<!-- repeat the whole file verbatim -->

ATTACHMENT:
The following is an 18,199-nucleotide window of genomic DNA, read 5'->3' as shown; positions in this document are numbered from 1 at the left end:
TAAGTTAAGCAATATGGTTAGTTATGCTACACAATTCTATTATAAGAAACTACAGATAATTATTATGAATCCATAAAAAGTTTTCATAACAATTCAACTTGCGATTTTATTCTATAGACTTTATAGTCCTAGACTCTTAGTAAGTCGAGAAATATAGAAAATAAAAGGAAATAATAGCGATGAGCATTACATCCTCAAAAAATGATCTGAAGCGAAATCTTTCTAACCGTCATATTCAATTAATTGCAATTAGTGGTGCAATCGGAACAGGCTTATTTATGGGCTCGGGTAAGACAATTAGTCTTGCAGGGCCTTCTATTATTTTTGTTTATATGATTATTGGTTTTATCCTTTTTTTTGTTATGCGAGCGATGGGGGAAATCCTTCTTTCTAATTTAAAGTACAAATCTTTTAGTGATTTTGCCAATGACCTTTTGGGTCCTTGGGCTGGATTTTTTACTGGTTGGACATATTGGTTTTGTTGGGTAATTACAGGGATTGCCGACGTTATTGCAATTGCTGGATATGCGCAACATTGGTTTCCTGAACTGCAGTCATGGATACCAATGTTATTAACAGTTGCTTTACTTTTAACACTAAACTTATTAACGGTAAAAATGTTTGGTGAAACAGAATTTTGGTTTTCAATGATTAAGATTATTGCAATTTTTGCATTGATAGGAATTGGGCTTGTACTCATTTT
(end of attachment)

The following is an 18,199-nucleotide window of genomic DNA, read 5'->3' as shown; positions in this document are numbered from 1 at the left end:
TAAGTTAAGCAATATGGTTAGTTATGCTACACAATTCTATTATAAGAAACTACAGATAATTATTATGAATCCATAAAAAGTTTTCATAACAATTCAACTTGCGATTTTATTCTATAGACTTTATAGTCCTAGACTCTTAGTAAGTCGAGAAATATAGAAAATAAAAGGAAATAATAGCGATGAGCATTACATCCTCAAAAAATGATCTGAAGCGAAATCTTTCTAACCGTCATATTCAATTAATTGCAATTAGTGGTGCAATCGGAACAGGCTTATTTATGGGCTCGGGTAAGACAATTAGTCTTGCAGGGCCTTCTATTATTTTTGTTTATATGATTATTGGTTTTATCCTTTTTTTTGTTATGCGAGCGATGGGGGAAATCCTTCTTTCTAATTTAAAGTACAAATCTTTTAGTGATTTTGCCAATGACCTTTTGGGTCCTTGGGCTGGATTTTTTACTGGTTGGACATATTGGTTTTGTTGGGTAATTACAGGGATTGCCGACGTTATTGCAATTGCTGGATATGCGCAACATTGGTTTCCTGAACTGCAGTCATGGATACCAATGTTATTAACAGTTGCTTTACTTTTAACACTAAACTTATTAACGGTAAAAATGTTTGGTGAAACAGAATTTTGGTTTTCAATGATTAAGATTATTGCAATTTTTGCATTGATAGGAATTGGGCTTGTACTCATTTT